Toggle Commented Jun 17, 2018 on Never Mind All That at The Online Photographer
"but FF photos look nicer. I dream of a mirrorless FF camera with a large cellphone sized display. " With Sony, Panny and Oly, the WIFi connection allows remote control with cellphone or tablet, including viewing on the cell LCD. I imagine that's true for all major brands of mirrorless cameras. Upside down Gx7 being controlled with iPad Mini. There are, of course, endless variations on mounts of phone to camera using hot shoe or tripod screw. At other extremes: The Oly Air-01 has no screen of its own, and a mount for cell phone on the back. There are many separate viewscreens made, primarily for videographers
". . . not just the accuracy of the colors and the impressively easy way it has with dynamic range." It's not easy to make good web illustrations of camera/lens qualities. Folks like me will all too easily see the anomalies 'tween word and image. The daffys clearly have badly blown highlights in the posted JPEGs. Red channel is obvious, but Green is also slightly clipped. One consequence of clipping difference between channels is inaccurate color in those areas. Where those highlights got lost is impossible to tell from here. It's exceptionally easy to overexpose red/yellow flowers in direct sun, but also easy to clip highlights in post and/or in conversion to sRGB JPEG. Not that I think the A7III doesn't have good/great DR, but one still needs to watch auto exposure and average or center weighted exposure. That's why there is a big EV compensation wheel just above your right thumb. That's why they have 'sparkly' EVF warnings for over/under exposure of small areas available. My original A7 has good DR, but I still would have shot those flowers @ -1.3 and -2.0 EV. Then 'ya gotta pull up the middle, where the very forgiving files shine. (Then again, I feel the same way about my µ4/3 files.)
"Subsequent iterations of the Epl5 were, in my opinion, utter BS." E-PL6 = Auto switching with VF-4. E-PL7 = 3 axis IBIS that does work better. BS thereafter.
Toggle Commented Jun 6, 2018 on 'Mark II' at The Online Photographer
"A Panasonic GM5 MkII, pretty please..." Do I hear a call for a vote on Abbazz' motion? Actually, sitting here, holding one, I'm trying to think what they could add that wouldn't screw it up. Well, the 20 MP sensor would be fine, and maybe a higher rez EVF. Most important is no increase in size. Unfortunately, John, I've yet to see addition of a tilting EVF without an increase in thickness and weight. If possible, it would be good. I guess all I really want is for the GM series to go on. At a time when even cameras with the small µ4/3 sensor seem disproportionately large, such a small, elegant and capable camera is a treat to carry and use.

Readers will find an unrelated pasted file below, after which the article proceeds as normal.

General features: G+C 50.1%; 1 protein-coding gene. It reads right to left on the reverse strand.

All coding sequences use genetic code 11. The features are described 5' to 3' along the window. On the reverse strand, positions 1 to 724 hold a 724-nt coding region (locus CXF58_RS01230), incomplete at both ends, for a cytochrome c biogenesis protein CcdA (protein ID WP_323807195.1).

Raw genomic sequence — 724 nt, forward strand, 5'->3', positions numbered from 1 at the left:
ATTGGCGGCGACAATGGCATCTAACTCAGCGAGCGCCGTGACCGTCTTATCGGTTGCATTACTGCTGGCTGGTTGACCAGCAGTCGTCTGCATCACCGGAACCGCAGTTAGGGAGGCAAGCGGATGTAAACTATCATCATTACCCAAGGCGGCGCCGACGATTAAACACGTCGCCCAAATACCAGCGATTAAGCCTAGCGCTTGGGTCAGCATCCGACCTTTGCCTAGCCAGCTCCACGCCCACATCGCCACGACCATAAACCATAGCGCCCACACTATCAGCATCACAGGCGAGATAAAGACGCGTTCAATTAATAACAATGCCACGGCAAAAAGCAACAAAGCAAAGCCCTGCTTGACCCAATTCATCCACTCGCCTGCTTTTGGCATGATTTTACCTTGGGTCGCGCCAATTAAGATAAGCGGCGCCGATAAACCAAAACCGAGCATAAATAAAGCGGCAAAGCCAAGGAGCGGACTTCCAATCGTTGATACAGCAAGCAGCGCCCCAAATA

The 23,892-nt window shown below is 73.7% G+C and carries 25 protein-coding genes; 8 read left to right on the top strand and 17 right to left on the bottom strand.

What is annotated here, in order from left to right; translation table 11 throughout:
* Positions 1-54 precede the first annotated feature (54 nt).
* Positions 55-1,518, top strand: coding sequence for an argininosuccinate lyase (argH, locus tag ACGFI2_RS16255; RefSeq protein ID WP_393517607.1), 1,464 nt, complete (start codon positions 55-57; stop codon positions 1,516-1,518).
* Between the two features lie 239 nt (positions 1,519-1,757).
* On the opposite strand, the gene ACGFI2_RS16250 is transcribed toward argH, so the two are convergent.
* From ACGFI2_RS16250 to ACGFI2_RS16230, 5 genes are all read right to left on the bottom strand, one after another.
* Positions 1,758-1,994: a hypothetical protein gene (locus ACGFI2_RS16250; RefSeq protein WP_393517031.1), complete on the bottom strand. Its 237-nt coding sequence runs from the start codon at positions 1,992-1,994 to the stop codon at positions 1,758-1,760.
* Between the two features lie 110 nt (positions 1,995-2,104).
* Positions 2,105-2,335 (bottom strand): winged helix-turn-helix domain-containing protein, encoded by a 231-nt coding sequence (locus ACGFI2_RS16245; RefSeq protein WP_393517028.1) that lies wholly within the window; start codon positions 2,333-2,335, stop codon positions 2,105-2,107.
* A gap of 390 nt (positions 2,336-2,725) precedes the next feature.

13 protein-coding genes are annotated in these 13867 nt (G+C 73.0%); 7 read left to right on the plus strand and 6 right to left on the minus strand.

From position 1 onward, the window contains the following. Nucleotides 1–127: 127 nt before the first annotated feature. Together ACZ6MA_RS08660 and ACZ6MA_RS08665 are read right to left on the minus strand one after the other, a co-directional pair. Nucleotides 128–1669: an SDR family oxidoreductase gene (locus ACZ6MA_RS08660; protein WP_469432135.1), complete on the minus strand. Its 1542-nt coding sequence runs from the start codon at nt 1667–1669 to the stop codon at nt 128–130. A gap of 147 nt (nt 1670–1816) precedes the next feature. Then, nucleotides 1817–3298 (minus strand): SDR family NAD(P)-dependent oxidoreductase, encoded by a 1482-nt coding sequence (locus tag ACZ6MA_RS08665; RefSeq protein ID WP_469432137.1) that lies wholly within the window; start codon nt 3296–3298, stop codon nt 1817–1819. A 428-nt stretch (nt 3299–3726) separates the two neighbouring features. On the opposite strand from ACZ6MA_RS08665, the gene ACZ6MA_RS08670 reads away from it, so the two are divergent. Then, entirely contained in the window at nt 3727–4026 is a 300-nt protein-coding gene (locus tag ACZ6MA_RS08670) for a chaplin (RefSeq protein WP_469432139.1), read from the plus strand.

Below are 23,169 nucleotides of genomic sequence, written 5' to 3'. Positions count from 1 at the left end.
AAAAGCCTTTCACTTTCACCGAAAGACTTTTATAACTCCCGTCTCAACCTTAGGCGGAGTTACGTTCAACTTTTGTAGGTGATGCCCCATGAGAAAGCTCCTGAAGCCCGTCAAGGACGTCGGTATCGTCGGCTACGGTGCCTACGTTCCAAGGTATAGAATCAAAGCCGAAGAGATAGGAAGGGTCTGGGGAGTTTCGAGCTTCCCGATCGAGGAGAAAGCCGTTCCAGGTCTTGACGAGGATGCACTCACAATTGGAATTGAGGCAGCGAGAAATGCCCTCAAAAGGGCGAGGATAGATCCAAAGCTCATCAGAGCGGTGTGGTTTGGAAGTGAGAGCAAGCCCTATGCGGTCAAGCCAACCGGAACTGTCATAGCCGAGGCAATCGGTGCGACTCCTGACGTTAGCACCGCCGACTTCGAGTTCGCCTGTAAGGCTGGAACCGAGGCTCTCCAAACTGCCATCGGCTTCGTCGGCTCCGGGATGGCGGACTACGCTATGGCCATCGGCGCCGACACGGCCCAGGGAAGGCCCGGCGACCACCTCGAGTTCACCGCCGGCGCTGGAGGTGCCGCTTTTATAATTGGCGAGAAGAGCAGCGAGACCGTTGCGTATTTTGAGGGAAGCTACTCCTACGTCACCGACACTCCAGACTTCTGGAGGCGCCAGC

Toggle Commented Jun 6, 2018 on 'Mark II' at The Online Photographer
Alfred Korzybski famously said "the map is not the territory" and, less famously, "the word is not the thing" Paraphrasing, "Words are not the experience" Your lists are long, and I agree with many points - BUT -all those words are completely unrelated to the actual experience of using a rangefinder. I dislike using rangefinders. I have looked through a few, hoping the experience will improve, but it never did. I used an Olympus XA for some time in spite of that deficiency for its other unique qualities, but never liked the RF. In other news, you have got an item in the wrong list. "Prime lenses of moderate focal length make the most sense; you're not tempted [able] to use zoom lenses or telephoto lenses longer than about 135mm, and you're discouraged from doing closeups." This is a major disadvantage, where I am. \;~)> My Gestalt and yours differ. Dealing with those overlapping bits distances me from the world. Then again, all those bits of tech info in the VF? I just don't notice them, I see past them, to the occasional detriment of the results, but like having them there when I do want to know. BTW, it seems to me that using an LCD panel clearly shows the relationship between what is in the frame and the larger world. I use that a lot when working with a tripod. Hand held, I generally prefer the EVF.
"Dear God, someone fix those damn Olympus menus. " Whomever may be In Charge, Please fix those damn Sony menus!! Then Panasonic. Don't touch Oly. Yes, I have and use all three. None are any good in the field. The Oly Super Control Panel and MySets on Fn buttons mean never using the Menus in the field. The Sony control panel brought up with the Fn button on my A7 is pretty useful. The Panny Quick Menu and touch tabs are third place. All three menu systems have too many items, each poorly organized in one way or another, because it's an impossible problem. But I, for one, don't want my camera less customizable.
Toggle Commented May 31, 2018 on G9 vs. E-M1 II at The Online Photographer